nor seeking glory. Some ministers do what they do, not for the glory of God, not to spread the gospel of Jesus Christ, and not to enrich the faith-lives of their people.
Rather, their goal is self-centered: to advance themselves and their own career. This is the way of the minister who is power-hungry.
from men. They were not man-pleasers, distorting the message of the Bible so as to curry favor from their hearers sitting in front of them in the congregation.
neither from you nor from others. They were not man-pleasers, distorting the message of the Bible so as to curry favor with their bosses.
Denominations with a clear power structure will naturally attract power-hungry men to positions of leadership. And power-hungry men are often willing to do anything to gain glory for themselves.
we might have claimed authority as apostles of Christ. Paul and his companions did not impose themselves as burdens on the believers in Thessaloniki.
Apparently, other ministry leaders did. Paul mentions that their status as apostles. We wonder if other apostles rattled their sabers and insisted that people wait on them hand-and-foot.
In our day, some Christian leaders do that.
we were gentle among you. They were unassuming. I wonder how many Christian leaders can say this to their congregations?
like a nursing mother cherishes her own children. Paul paints the picture of being totally about the needs of the other, not self.
We have met very few people in ministry leadership who were NOT about themselves and their own wants and needs.
VERSE 8. Even so, affectionately longing for you, we were well pleased to impart to you, not the Good News of God only, but also our own souls, because you had become very dear to us.
affectionately longing for you. Paul and his missionary companions were genuinely filled with loving affection for these people. They were devoted to them. Protective, even.
That is very different than how many Christian leaders view their congregations:
- As “donors” to be flattered and courted, if their potential “donation” is worthy enough. Those with sufficient wealth feel “loved” by their spiritual leaders. Of course, this is a false affection aimed at manipulating them to donate. Those without sufficient wealth feel left out.
- As “misfits” and “rebels” who need “rebuking.” In these days, there has been a rise of Christian leaders whose ministry consists of rebuking. They rebuke their people for not being zealous enough against this or that political issue.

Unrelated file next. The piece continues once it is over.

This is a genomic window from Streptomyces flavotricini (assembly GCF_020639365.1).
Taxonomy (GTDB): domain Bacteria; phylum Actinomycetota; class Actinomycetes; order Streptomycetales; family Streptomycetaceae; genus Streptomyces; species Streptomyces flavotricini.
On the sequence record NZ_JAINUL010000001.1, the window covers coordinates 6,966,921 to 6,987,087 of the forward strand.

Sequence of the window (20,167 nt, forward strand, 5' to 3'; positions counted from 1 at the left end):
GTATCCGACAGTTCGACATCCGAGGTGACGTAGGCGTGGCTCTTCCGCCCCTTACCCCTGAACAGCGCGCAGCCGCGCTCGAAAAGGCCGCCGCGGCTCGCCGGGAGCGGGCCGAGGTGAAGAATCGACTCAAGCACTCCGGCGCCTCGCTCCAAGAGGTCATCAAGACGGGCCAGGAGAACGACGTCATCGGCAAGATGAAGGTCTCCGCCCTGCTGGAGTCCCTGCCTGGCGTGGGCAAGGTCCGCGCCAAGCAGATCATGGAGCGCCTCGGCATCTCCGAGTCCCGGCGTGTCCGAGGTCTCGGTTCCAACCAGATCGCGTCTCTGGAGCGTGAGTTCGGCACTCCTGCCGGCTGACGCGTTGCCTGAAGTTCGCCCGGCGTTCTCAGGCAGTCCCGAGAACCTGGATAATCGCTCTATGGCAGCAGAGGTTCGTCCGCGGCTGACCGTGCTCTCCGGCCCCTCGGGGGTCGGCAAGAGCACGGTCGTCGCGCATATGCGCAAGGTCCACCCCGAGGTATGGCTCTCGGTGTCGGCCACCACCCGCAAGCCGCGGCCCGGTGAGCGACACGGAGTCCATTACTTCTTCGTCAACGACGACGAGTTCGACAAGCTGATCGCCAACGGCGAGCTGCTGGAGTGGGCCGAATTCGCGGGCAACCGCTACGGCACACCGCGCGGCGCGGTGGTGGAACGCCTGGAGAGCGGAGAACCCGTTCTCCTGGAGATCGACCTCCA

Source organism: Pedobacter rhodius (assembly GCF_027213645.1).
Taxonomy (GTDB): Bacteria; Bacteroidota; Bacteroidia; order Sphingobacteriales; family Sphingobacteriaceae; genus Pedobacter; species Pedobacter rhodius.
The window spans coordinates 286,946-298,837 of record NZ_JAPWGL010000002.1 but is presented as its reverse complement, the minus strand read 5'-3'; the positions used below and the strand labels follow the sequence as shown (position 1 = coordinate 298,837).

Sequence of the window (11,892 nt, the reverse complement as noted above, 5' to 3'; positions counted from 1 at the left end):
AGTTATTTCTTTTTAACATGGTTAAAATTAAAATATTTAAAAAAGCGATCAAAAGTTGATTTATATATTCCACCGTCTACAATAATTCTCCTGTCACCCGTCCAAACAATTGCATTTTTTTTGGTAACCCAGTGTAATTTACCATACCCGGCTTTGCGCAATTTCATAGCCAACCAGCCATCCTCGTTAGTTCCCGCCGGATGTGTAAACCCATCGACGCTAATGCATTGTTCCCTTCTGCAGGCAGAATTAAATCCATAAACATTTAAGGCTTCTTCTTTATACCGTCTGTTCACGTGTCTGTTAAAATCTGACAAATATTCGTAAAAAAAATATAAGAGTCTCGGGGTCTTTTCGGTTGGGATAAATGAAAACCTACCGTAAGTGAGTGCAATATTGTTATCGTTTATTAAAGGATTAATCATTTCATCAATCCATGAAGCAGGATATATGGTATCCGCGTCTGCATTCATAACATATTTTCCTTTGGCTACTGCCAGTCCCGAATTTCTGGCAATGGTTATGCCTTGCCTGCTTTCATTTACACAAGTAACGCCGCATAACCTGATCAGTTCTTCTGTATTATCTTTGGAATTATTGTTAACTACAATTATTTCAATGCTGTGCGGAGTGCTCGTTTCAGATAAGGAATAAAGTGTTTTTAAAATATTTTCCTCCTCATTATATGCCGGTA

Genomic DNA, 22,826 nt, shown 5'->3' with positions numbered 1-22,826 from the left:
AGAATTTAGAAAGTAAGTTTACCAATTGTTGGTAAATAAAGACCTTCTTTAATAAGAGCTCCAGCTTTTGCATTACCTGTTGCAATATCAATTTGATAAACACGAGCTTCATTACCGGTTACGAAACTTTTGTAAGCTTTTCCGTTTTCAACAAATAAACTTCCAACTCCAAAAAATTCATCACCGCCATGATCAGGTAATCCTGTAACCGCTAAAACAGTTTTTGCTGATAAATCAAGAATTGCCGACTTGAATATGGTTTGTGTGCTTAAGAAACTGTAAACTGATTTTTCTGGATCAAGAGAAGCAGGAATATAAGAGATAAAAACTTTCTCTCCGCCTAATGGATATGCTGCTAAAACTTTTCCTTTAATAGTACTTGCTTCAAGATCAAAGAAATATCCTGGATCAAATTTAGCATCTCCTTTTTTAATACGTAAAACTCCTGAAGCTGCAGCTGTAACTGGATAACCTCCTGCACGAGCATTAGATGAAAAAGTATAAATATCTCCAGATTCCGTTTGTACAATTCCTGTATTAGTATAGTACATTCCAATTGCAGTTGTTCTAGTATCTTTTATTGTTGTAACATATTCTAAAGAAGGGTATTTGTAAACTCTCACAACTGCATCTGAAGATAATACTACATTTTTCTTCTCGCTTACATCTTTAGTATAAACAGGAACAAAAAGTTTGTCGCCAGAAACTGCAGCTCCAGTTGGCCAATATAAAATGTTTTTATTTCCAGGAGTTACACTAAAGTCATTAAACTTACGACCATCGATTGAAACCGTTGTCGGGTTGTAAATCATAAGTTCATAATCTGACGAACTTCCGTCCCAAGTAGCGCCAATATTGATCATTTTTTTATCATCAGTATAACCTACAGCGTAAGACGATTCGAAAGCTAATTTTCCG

also our own souls. Paul and companions wanted to give them not only the Good News, but even their whole lives.
This is diametrically opposite of what many people experience in churches. In institutional churches, people are subtly taught to give their lives for their church and leaders. This is completely opposite the biblical norm.
you had become very dear to us. They had become dearly beloved. This was not just a phrase used by a leader to manipulate the people.
Some leaders start their sermons by saying, “My dearly beloved.” But the content of their message shows that they see their people as “misfits” and “rebels” who need “rebuking.”
VERSE 9. For you remember, brothers, our labor and travail; for working night and day, that we might not burden any of you, we preached to you the Good News of God.
working. Paul and companions were probably working in their secular career fields. Paul was likely working a secular job as a tentmaker, which was his trade.
night and day. Apparently, Paul worked long hours at his secular job.
we might not burden any of you. Their motive in working their secular jobs was so they would not have to ask for donations from the new believers in Thessaloniki.
we preached to you the Good News of God. Perhaps the people of Thessaloniki were accustomed to religious charlatans, religious people who used their spiritual products as trickery to get money from people.
If so, Paul would not want the message of Jesus Christ to seem like yet another type of spiritual charlatanism. So they did not ask for money.
VERSE 10. You are witnesses with God how holy, righteously, and blamelessly we behaved ourselves toward you who believe.
how holy, righteously, and blamelessly. Paul and his companions were the real thing. They were holy and upright and free from evil. They were impeccably fair.
But not all people in Christian leadership are holy or upright or free from evil.
VERSE 11. As you know, we exhorted, comforted, and implored every one of you, as a father does his own children,
comforted. That is, encouraged. A big priority for Paul was to encourage the believers.
VERSE 12. to the end that you should walk worthily of God, who calls you into his own Kingdom and glory.
walk worthily of God. The goal of encouragement and exhortation is to help your people grow in their love-relationship with God and to grow in authentic holiness. It should help people become more pleasing to God.
VERSE 13. For this cause we also thank God without ceasing, that when you received from us the word of the message of God, you accepted it not as the word of men, but as it is in truth, the word of God, which also works in you who believe.
not as the word of men. Paul and his companions spoke a message that was truly from God. It was God’s message and not mere human thinking.